Saturday August 26, 2023 | LANGFORD, BC [Updated 4 pm on August 27, 2023]
by Mary P Brooke, B.Sc. | Island Social Trends
There is widespread smoke blanketing much of the province today, says the Air Quality Section of the Ministry of Environment and Climate Change Strategy in a Smoky Skies Bulletin – August 26, 2023. Update August 27:
“Widespread smoke continues to blanket much of the province, with no expected change until tomorrow (starting on the Island and Lower Mainland). Some of the smoke is remaining aloft, but many regions are being impacted on the ground. Outflow winds continue to push smoke
from the Interior towards the Lower Mainland and Vancouver Island. Localized and intermittent pulses of smoke continue to impact many regions in the Southern Interior, North Coast and Central Interior.”
Regions of BC highlighted on the map for August 26 BC Air Quality map are being impacted or are likely to be impacted by wildfire smoke over the next 24 to 48 hours.
That includes the Greater Victoria area on south Vancouver Island and the east side of south Vancouver Island. As of 5 pm August 26 there is still a haze of smoke in the west shore area, but with the sun shining through more than in last weekend’s heavier haze.
Some aloft, some on the ground:
“Some of it is remaining aloft, but many areas are being impacted on the ground,” says BC Air Quality in their August 26 bulletin.
“Outflow winds continue to push smoke from the Southern Interior towards the Lower Mainland and Vancouver Island. Localized and intermittent pulses of smoke continue to impact many regions in the Southern Interior, North Coast and Central Interior.”
“These conditions are expected to persist through the weekend.”
In fact, as of 5 am on Sunday August 27, the particulate in the air in the west shore (Colwood air monitoring station) is back up toward levels seen last week; even pre-dawn the sky has an orange tinge. The peak was last Sunday, August 20.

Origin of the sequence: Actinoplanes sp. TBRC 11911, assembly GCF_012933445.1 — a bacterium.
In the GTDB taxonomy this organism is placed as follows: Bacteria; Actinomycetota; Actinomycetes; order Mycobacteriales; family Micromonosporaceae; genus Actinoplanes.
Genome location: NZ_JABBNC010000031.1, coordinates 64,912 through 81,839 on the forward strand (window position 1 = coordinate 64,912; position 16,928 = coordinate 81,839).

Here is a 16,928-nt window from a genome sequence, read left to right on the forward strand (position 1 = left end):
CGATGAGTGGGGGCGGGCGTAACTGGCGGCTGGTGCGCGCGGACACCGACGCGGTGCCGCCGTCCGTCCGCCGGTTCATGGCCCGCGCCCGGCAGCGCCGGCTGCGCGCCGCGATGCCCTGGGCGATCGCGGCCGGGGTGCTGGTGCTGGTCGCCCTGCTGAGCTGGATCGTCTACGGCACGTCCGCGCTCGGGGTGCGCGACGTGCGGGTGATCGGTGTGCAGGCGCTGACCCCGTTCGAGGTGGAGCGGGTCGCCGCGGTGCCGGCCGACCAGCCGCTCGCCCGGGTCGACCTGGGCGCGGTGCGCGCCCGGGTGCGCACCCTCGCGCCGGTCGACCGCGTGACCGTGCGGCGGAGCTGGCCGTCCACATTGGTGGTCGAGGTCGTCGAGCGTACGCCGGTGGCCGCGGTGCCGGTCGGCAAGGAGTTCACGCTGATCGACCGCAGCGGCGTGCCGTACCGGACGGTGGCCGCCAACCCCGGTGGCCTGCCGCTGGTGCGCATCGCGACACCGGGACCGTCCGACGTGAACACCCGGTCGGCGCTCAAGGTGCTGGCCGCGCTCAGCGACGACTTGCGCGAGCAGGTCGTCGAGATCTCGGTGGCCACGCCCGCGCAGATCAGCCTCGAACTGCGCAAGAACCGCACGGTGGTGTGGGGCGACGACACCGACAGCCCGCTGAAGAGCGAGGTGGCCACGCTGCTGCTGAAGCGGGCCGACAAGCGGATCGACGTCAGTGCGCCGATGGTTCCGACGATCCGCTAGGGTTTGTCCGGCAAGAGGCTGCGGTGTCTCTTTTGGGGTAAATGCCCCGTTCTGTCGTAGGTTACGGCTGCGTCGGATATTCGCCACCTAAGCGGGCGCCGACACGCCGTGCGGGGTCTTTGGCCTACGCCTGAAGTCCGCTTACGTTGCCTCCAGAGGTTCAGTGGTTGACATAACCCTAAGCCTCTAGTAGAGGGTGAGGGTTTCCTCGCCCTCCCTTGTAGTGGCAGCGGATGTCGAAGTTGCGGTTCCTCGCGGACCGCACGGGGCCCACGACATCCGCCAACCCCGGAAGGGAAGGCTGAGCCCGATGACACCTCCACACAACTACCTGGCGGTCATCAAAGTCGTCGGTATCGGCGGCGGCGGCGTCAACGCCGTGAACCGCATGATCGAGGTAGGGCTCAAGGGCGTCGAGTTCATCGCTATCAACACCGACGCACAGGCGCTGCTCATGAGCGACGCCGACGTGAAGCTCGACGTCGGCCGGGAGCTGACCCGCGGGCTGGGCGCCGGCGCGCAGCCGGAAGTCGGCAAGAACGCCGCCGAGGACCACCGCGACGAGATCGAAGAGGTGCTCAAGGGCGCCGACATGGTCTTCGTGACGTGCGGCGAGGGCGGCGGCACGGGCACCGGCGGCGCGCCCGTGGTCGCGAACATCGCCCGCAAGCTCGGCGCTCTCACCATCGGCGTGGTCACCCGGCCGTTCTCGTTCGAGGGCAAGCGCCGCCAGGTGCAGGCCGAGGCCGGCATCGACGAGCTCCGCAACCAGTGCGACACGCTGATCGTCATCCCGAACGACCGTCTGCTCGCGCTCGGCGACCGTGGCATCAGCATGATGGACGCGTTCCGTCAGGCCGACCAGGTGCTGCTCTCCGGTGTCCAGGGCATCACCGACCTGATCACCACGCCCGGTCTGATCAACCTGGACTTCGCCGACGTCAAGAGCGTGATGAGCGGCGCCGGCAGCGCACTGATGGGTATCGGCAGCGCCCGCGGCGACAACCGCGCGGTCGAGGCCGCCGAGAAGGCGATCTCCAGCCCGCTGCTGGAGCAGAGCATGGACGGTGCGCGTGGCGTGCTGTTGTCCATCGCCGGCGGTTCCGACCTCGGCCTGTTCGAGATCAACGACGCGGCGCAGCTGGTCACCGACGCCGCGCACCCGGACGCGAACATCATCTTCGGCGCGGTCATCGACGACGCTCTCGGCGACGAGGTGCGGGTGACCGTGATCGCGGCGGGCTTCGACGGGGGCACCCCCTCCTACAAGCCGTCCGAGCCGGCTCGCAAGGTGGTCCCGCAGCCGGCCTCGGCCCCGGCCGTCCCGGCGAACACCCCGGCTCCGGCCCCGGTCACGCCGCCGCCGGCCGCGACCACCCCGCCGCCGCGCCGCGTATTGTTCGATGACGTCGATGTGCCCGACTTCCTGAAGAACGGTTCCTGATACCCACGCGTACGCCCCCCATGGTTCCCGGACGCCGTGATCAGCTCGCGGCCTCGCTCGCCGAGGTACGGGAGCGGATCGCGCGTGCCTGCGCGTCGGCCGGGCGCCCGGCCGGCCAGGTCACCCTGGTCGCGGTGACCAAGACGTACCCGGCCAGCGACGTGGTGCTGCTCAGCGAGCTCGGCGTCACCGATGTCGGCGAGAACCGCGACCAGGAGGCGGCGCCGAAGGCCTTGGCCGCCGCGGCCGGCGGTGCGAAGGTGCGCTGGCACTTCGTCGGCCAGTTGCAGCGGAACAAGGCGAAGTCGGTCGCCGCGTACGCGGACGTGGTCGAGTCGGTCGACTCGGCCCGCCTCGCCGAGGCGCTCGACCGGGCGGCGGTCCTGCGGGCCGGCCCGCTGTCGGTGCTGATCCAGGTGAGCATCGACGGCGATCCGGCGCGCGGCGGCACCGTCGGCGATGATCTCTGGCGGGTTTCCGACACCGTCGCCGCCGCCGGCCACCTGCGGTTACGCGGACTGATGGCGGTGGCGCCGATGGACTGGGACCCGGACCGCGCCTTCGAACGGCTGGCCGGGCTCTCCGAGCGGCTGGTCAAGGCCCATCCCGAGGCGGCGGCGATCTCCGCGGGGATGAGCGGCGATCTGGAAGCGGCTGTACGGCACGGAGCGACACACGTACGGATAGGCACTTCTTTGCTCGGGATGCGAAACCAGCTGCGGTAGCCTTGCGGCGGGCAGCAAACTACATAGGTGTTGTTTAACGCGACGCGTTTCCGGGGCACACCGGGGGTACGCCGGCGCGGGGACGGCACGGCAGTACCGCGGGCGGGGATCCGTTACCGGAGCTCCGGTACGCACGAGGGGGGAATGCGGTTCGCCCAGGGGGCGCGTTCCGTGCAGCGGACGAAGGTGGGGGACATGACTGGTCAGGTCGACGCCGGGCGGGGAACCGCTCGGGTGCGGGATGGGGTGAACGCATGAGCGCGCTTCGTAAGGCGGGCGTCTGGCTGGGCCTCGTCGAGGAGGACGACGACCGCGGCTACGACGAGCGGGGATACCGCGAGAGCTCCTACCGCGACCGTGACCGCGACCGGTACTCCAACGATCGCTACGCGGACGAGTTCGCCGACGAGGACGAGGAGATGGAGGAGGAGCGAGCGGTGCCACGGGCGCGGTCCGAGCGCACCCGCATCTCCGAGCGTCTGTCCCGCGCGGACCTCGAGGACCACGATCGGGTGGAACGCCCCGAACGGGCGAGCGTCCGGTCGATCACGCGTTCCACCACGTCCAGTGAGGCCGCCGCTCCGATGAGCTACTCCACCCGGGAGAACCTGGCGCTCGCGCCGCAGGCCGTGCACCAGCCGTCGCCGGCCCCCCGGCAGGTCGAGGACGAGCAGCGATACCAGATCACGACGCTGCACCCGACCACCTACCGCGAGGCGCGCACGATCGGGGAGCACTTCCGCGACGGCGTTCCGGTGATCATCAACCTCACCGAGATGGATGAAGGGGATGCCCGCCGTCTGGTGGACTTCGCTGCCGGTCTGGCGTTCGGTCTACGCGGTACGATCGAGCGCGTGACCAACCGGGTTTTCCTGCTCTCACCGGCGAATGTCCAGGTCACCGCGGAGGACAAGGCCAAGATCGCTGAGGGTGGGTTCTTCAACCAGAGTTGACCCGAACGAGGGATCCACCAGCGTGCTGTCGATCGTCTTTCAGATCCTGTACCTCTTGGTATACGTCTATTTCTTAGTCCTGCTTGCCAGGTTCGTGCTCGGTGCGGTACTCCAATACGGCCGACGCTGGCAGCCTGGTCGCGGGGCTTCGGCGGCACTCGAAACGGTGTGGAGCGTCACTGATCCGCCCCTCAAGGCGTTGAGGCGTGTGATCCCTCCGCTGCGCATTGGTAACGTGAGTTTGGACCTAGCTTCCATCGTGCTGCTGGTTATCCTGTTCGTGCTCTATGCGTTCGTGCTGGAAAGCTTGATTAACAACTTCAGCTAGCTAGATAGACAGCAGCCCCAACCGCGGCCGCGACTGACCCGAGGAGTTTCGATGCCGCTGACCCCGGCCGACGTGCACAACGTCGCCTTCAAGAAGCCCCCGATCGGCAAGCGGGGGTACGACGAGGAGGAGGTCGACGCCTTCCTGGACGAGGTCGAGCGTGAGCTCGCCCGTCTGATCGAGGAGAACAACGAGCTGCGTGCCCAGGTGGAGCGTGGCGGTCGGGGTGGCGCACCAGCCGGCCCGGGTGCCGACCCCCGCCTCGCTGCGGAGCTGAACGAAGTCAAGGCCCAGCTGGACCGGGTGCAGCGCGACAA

Air Quality Index:
The Air Quality Index for Victoria and the West Shore are in the Low Risk range: 3 for both tomorrow and tomorrow night (August 27), and then 2 for Monday.
AQHI Index Values:
The BC Air Quality index values are in four risk ranges: Low, Moderate, High and Very High.
Today’s 4 to 6 range in the west shore is Moderate risk. Moderate risk is defined with these recommendations:
- At risk population: Consider reducing or rescheduling strenuous activities outdoors if you are experiencing symptoms.
- General population: No need to modify your usual outdoor activities unless you experience symptoms such as coughing and throat irritation.
Next updates – August 27 & 28:
Bulletin updates are issued daily during Smoky Skies event.
The bulletin can be accessed online at https://www.gov.bc.ca/airqualityadvisories
Click to see current Air Quality Health Index map for the west shore
Prevent smoke from coming indoors:
During a wildfire, smoke conditions can change quickly over short distances and can vary considerably hour-by-hour.
Wildfire smoke is a natural part of the environment but it is important to be mindful that exposure to smoke may affect your health.
Try to prevent wildfire smoke from entering your home by sealing doors and windows and keep them closed as long as the temperature indoors is comfortable, says the BC Ministry of Health today in a news release.
People with respiratory conditions (e.g. asthma or any pulmonary disease) are more likely to experience adverse effects from smoke, says BC Health. Also at higher risk are people with heart disease, diabetes, kidney disease and older adults. Pregnant women, infants and children should also take precautions to reduce smoke exposure, says BC Health.
People with pre-existing health conditions, respiratory infections such as COVID-19, older adults, pregnant women and infants, children, and sensitive individuals are more likely to experience health effects from smoke exposure.
Wildfire smoke contains particulates that require more work by the the lungs. Components of the fire retardant chemicals that are used to combat the fires are also in the air. Particulates that are inhaled deep into the lungs can cause inflammation and irritation.
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